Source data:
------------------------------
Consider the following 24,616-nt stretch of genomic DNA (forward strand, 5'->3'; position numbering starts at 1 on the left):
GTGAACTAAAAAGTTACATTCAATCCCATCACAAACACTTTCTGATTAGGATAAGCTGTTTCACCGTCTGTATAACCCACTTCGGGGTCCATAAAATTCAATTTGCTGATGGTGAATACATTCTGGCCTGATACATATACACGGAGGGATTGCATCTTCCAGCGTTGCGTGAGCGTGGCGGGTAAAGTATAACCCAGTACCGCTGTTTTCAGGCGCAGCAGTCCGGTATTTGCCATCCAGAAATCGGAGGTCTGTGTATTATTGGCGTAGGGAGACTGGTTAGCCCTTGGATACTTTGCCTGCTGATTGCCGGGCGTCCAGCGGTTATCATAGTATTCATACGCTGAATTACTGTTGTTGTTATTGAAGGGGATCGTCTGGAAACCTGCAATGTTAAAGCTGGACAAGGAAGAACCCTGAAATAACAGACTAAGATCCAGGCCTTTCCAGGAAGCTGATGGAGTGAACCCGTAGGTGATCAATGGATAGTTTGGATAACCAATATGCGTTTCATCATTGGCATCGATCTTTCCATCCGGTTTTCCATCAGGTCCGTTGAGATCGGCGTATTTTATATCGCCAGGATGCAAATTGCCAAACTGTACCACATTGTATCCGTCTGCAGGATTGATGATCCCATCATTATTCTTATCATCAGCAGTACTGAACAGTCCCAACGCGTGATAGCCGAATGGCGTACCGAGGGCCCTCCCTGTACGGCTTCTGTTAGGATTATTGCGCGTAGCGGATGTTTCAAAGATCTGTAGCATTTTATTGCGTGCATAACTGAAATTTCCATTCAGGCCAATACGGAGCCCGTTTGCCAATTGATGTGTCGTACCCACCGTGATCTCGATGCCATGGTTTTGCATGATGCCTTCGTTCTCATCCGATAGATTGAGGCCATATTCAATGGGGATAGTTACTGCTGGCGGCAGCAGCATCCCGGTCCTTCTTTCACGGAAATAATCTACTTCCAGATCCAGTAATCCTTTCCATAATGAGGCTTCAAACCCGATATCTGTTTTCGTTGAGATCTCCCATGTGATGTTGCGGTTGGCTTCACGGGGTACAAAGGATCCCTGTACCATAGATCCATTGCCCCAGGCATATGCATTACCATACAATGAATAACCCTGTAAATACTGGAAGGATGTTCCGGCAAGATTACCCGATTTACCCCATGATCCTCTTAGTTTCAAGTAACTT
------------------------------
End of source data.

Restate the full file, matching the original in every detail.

Consider the following 24,616-nt stretch of genomic DNA (forward strand, 5'->3'; position numbering starts at 1 on the left):
GTGAACTAAAAAGTTACATTCAATCCCATCACAAACACTTTCTGATTAGGATAAGCTGTTTCACCGTCTGTATAACCCACTTCGGGGTCCATAAAATTCAATTTGCTGATGGTGAATACATTCTGGCCTGATACATATACACGGAGGGATTGCATCTTCCAGCGTTGCGTGAGCGTGGCGGGTAAAGTATAACCCAGTACCGCTGTTTTCAGGCGCAGCAGTCCGGTATTTGCCATCCAGAAATCGGAGGTCTGTGTATTATTGGCGTAGGGAGACTGGTTAGCCCTTGGATACTTTGCCTGCTGATTGCCGGGCGTCCAGCGGTTATCATAGTATTCATACGCTGAATTACTGTTGTTGTTATTGAAGGGGATCGTCTGGAAACCTGCAATGTTAAAGCTGGACAAGGAAGAACCCTGAAATAACAGACTAAGATCCAGGCCTTTCCAGGAAGCTGATGGAGTGAACCCGTAGGTGATCAATGGATAGTTTGGATAACCAATATGCGTTTCATCATTGGCATCGATCTTTCCATCCGGTTTTCCATCAGGTCCGTTGAGATCGGCGTATTTTATATCGCCAGGATGCAAATTGCCAAACTGTACCACATTGTATCCGTCTGCAGGATTGATGATCCCATCATTATTCTTATCATCAGCAGTACTGAACAGTCCCAACGCGTGATAGCCGAATGGCGTACCGAGGGCCCTCCCTGTACGGCTTCTGTTAGGATTATTGCGCGTAGCGGATGTTTCAAAGATCTGTAGCATTTTATTGCGTGCATAACTGAAATTTCCATTCAGGCCAATACGGAGCCCGTTTGCCAATTGATGTGTCGTACCCACCGTGATCTCGATGCCATGGTTTTGCATGATGCCTTCGTTCTCATCCGATAGATTGAGGCCATATTCAATGGGGATAGTTACTGCTGGCGGCAGCAGCATCCCGGTCCTTCTTTCACGGAAATAATCTACTTCCAGATCCAGTAATCCTTTCCATAATGAGGCTTCAAACCCGATATCTGTTTTCGTTGAGATCTCCCATGTGATGTTGCGGTTGGCTTCACGGGGTACAAAGGATCCCTGTACCATAGATCCATTGCCCCAGGCATATGCATTACCATACAATGAATAACCCTGTAAATACTGGAAGGATGTTCCGGCAAGATTACCCGATTTACCCCATGATCCTCTTAGTTTCAAGTAACTT